DJ ESCAPE
by Matt Kalkhoff
 

How is it that some DJs get booked for numerous parties around the globe yet still have trouble landing a gig in their own hometown? Such has been the case in recent years for New York-based DJ Escape, but that’s all about to change. On Friday, November 9th, Escape (a/k/a Jeff Jonas) will take his place at the helm of Joy’s turntables for the weekly Do It party.

The 23-year-old native New Yorker has been mesmerizing crowds for a decade now with his bass-driven blend of tribal beats and vocal anthems. Revelers in just about every major North American city can attest to his popularity, but New York has proven more elusive for Escape since his residency at Life ended a few years ago.

“I just don’t understand how certain promoters can book the same DJ week after week or even two nights in a row when there are so many other talented DJs out there,” he muses. “But I’m very happy that I finally have a chance to play here in New York City again.”

Perhaps Escape has been so patient because his already overflowing schedule keeps him immersed in Manhattan’s dance music scene. Despite traveling most weekends, he somehow found time to work in the studio with Junior Vasquez (Junior’s “Be Quiet” and CeCe Peniston’s “Finally 2000”), produce his own original tracks (“Everybody Get Up,” “People Get Down,” “Wer*ship” and “Music Take Me Higher”) and coordinate A&R for sizzling indie label Groovilicious (of the Strictly Rhythm family).

One of Escape’s more prominent signings is Sono’s “Keep Control,” a record that has dominated Billboard’s dance charts in 2001. Poised for similar success are Inaya Day’s new single, “Can’t Stop Dancin’,” and DJ Disciple’s “Caught Up” (“my favorite record right now,” Escape reveals). Expect to hear both at Joy on Friday, the latter freshly remixed by Guido (formerly of Razor ‘N Guido) and destined to become an anthem of the highest order (maybe even as big as Vernessa Mitchell’s “This Joy?”). Other new records to listen for are “The More I Love You” by Andrea Martin, Kim English’s “Everyday” and the Victor Caldrone remix of “Bring It To Me” by Dreamworks’ latin girl-group Soluna.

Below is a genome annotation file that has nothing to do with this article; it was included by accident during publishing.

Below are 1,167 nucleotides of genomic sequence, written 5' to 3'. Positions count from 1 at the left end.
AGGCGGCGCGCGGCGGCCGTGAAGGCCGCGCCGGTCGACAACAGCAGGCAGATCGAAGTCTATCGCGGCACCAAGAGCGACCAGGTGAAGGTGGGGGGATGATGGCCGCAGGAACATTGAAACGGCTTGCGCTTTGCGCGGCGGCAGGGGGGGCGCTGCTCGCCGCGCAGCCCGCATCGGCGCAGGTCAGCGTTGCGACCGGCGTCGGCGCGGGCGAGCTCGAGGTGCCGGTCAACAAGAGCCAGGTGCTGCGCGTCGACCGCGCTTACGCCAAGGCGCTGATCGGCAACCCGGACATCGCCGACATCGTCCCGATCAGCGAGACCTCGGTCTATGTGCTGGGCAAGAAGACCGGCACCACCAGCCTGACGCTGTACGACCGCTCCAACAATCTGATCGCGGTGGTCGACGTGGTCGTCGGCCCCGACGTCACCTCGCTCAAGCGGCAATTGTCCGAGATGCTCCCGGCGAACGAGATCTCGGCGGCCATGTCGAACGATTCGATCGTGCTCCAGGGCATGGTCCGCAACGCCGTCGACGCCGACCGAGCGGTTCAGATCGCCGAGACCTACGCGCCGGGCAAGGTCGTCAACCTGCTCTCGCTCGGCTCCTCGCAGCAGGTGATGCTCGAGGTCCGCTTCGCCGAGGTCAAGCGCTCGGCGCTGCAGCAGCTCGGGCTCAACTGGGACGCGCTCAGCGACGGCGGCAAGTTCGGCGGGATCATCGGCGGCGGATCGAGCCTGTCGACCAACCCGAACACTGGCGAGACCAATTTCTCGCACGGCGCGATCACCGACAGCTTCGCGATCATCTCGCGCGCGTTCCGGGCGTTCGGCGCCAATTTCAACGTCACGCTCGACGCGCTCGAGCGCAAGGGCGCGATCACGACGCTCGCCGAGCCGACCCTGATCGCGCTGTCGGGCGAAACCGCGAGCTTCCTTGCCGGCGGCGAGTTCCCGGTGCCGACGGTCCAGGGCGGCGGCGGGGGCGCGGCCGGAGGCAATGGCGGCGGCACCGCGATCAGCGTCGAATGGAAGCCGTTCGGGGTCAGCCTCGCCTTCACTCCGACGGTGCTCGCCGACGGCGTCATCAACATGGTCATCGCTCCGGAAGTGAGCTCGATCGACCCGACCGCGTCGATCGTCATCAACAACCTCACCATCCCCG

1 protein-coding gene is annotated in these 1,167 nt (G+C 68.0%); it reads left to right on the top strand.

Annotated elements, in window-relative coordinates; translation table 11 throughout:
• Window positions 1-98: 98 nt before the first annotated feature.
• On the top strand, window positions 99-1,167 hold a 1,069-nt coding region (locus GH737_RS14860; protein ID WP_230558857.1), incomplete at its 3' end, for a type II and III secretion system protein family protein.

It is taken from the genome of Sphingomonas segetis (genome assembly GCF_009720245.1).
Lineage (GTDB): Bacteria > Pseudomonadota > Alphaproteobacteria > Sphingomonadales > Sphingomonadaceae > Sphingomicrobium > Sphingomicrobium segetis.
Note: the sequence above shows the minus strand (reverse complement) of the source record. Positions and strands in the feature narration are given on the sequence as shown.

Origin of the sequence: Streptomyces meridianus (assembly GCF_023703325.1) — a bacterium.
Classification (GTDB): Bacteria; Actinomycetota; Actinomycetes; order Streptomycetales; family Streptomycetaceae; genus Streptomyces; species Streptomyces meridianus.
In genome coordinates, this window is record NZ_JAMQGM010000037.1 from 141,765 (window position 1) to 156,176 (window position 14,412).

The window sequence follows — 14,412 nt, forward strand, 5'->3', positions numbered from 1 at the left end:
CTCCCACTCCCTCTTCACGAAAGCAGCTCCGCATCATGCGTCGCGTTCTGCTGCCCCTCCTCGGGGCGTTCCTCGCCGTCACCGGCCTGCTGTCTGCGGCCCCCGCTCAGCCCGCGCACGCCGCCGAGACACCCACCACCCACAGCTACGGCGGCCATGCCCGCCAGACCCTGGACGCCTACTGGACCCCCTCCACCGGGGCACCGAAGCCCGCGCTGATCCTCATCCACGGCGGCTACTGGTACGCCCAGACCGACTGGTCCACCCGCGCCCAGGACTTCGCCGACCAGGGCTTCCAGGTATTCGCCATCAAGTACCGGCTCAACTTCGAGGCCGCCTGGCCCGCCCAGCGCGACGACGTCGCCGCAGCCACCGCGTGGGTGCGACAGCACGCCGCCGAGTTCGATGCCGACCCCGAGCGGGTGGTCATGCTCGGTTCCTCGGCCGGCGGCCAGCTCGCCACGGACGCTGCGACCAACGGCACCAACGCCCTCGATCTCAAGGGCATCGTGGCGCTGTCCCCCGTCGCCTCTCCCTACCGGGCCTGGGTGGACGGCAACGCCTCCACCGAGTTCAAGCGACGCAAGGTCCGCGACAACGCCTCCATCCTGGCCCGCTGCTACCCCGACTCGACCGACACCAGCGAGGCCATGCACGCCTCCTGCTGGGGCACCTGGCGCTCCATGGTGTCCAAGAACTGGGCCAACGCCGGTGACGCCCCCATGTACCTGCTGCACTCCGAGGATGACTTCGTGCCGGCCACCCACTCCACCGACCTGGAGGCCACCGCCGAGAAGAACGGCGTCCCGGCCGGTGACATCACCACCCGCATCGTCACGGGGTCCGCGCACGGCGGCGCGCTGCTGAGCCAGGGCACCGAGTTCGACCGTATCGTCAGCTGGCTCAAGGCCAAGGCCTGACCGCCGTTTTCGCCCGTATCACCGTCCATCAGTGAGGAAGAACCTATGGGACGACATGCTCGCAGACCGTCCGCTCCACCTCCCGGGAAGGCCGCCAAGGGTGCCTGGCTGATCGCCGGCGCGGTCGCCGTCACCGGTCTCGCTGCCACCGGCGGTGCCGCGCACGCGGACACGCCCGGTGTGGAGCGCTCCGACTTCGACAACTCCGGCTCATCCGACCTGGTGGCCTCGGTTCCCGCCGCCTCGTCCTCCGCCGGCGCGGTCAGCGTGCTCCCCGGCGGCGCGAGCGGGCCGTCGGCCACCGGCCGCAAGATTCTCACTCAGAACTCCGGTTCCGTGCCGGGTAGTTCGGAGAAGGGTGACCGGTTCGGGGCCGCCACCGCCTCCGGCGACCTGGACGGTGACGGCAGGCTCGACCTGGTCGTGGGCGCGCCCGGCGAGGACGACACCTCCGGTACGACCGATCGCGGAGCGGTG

Escape is hoping to land another residency in New York City, but until that happens he’ll keep himself busy mixing the next Ultimate Afterhours compilation (Volume 1 of the series and his Party Time 2000 and 2001 CDs – all Groovilicious releases – are top sellers) and establishing a radio mix show in New York City similar to Pete Tong’s Essential Mix on the BBC’s Radio 1.

He is clearly enjoying his phenomenal success behind the scenes, but Escape is most animated when talking about his live DJ sets. “I love the reactions I get when I play gay venues,” he says. “Working the crowd and getting energy off of them, that is the best.”


© 2001 Matt Kalkhoff
This profile was featured in the Nov. 9, 2001 issue of NEXT Magazine